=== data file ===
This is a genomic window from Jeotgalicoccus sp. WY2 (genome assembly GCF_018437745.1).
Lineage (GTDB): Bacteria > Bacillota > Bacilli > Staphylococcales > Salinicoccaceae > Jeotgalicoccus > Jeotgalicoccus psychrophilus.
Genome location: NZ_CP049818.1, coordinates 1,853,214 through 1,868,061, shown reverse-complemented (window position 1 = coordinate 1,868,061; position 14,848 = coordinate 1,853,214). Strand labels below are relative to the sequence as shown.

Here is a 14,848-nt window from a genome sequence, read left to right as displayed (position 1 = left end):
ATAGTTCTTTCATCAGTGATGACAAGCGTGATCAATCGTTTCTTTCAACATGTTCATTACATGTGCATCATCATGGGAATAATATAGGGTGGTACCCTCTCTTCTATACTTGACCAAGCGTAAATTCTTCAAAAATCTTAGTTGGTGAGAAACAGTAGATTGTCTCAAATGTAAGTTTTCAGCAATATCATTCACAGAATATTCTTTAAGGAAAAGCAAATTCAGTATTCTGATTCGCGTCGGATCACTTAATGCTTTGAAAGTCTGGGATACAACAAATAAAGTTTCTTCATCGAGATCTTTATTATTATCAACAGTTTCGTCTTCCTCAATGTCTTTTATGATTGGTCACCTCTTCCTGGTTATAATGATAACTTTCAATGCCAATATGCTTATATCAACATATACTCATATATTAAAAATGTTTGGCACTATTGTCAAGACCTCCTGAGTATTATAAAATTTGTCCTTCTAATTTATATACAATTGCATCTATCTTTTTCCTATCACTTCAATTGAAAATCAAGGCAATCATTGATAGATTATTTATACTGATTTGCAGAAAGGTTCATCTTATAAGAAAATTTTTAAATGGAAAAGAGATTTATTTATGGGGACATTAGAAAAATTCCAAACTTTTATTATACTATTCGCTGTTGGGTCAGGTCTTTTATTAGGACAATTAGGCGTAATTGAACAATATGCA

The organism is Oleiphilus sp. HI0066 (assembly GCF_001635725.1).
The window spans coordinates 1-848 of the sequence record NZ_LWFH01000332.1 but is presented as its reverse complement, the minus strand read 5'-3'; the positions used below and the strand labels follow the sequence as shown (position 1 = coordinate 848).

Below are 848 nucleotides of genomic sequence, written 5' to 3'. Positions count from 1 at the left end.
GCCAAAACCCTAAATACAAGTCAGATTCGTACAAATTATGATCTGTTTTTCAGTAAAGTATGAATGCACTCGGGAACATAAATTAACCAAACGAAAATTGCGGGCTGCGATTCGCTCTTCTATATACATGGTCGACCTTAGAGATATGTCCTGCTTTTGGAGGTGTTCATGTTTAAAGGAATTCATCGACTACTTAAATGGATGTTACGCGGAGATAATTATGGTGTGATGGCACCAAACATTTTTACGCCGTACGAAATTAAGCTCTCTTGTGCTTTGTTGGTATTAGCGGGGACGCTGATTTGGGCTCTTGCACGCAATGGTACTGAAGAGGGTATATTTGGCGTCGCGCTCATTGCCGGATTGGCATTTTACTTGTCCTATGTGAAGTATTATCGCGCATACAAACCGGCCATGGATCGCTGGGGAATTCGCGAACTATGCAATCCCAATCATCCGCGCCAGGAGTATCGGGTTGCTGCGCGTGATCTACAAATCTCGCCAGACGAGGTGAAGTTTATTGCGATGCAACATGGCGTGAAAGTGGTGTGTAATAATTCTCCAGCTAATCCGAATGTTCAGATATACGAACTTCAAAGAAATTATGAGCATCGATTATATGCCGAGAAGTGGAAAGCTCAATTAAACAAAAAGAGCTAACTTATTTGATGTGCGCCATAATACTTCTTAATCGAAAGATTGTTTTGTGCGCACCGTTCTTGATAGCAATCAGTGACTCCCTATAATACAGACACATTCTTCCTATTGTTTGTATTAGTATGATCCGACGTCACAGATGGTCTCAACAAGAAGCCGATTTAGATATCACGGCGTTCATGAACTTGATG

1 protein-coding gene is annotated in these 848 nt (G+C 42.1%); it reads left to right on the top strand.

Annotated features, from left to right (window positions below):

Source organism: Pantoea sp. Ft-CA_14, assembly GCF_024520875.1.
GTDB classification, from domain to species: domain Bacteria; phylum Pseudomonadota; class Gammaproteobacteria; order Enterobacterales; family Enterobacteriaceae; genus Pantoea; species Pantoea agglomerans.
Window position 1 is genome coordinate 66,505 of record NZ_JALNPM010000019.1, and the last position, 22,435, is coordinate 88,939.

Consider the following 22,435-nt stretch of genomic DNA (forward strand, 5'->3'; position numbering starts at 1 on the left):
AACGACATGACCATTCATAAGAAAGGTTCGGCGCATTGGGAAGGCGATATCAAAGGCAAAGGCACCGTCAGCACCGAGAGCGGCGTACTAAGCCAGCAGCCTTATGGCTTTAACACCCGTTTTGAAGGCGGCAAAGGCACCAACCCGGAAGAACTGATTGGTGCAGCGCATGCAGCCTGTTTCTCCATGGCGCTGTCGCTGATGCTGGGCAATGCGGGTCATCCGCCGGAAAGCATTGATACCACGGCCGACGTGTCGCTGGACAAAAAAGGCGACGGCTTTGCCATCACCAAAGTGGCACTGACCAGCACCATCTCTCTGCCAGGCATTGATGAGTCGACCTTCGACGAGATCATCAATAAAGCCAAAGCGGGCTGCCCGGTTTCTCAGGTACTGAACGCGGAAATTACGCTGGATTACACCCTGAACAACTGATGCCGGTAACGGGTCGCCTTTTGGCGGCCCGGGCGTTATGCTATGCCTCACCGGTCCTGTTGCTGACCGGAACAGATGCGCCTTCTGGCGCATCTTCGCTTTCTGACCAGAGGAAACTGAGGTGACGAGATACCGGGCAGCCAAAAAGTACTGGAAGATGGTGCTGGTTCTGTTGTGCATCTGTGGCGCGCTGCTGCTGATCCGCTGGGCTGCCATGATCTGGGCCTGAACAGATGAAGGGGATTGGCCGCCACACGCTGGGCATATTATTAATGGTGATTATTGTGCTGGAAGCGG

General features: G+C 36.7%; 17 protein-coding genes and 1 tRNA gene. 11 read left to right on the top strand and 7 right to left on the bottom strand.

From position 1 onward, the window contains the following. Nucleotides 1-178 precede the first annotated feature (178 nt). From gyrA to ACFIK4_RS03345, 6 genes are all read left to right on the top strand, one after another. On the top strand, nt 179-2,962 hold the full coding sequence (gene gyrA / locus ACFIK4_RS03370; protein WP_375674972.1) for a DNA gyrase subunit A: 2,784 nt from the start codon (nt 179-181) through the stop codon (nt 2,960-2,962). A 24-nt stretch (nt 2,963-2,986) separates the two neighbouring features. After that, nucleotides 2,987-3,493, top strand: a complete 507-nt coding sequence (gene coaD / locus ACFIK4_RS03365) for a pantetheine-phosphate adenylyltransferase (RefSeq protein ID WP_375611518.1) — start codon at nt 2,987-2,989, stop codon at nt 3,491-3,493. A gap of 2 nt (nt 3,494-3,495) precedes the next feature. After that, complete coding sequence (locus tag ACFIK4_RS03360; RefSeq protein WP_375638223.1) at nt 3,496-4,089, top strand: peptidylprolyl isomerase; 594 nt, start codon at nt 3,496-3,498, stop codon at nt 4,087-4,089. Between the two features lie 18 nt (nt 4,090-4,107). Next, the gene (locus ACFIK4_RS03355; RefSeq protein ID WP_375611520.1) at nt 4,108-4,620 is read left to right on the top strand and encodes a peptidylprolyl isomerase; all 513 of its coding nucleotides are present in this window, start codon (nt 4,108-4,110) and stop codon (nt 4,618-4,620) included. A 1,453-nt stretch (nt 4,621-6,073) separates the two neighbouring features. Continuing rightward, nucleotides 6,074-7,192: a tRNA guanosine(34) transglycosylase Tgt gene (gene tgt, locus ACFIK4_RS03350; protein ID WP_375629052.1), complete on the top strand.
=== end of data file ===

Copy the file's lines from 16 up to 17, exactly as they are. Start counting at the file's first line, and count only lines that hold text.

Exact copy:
AACGACATGACCATTCATAAGAAAGGTTCGGCGCATTGGGAAGGCGATATCAAAGGCAAAGGCACCGTCAGCACCGAGAGCGGCGTACTAAGCCAGCAGCCTTATGGCTTTAACACCCGTTTTGAAGGCGGCAAAGGCACCAACCCGGAAGAACTGATTGGTGCAGCGCATGCAGCCTGTTTCTCCATGGCGCTGTCGCTGATGCTGGGCAATGCGGGTCATCCGCCGGAAAGCATTGATACCACGGCCGACGTGTCGCTGGACAAAAAAGGCGACGGCTTTGCCATCACCAAAGTGGCACTGACCAGCACCATCTCTCTGCCAGGCATTGATGAGTCGACCTTCGACGAGATCATCAATAAAGCCAAAGCGGGCTGCCCGGTTTCTCAGGTACTGAACGCGGAAATTACGCTGGATTACACCCTGAACAACTGATGCCGGTAACGGGTCGCCTTTTGGCGGCCCGGGCGTTATGCTATGCCTCACCGGTCCTGTTGCTGACCGGAACAGATGCGCCTTCTGGCGCATCTTCGCTTTCTGACCAGAGGAAACTGAGGTGACGAGATACCGGGCAGCCAAAAAGTACTGGAAGATGGTGCTGGTTCTGTTGTGCATCTGTGGCGCGCTGCTGCTGATCCGCTGGGCTGCCATGATCTGGGCCTGAACAGATGAAGGGGATTGGCCGCCACACGCTGGGCATATTATTAATGGTGATTATTGTGCTGGAAGCGG

General features: G+C 36.7%; 17 protein-coding genes and 1 tRNA gene. 11 read left to right on the top strand and 7 right to left on the bottom strand.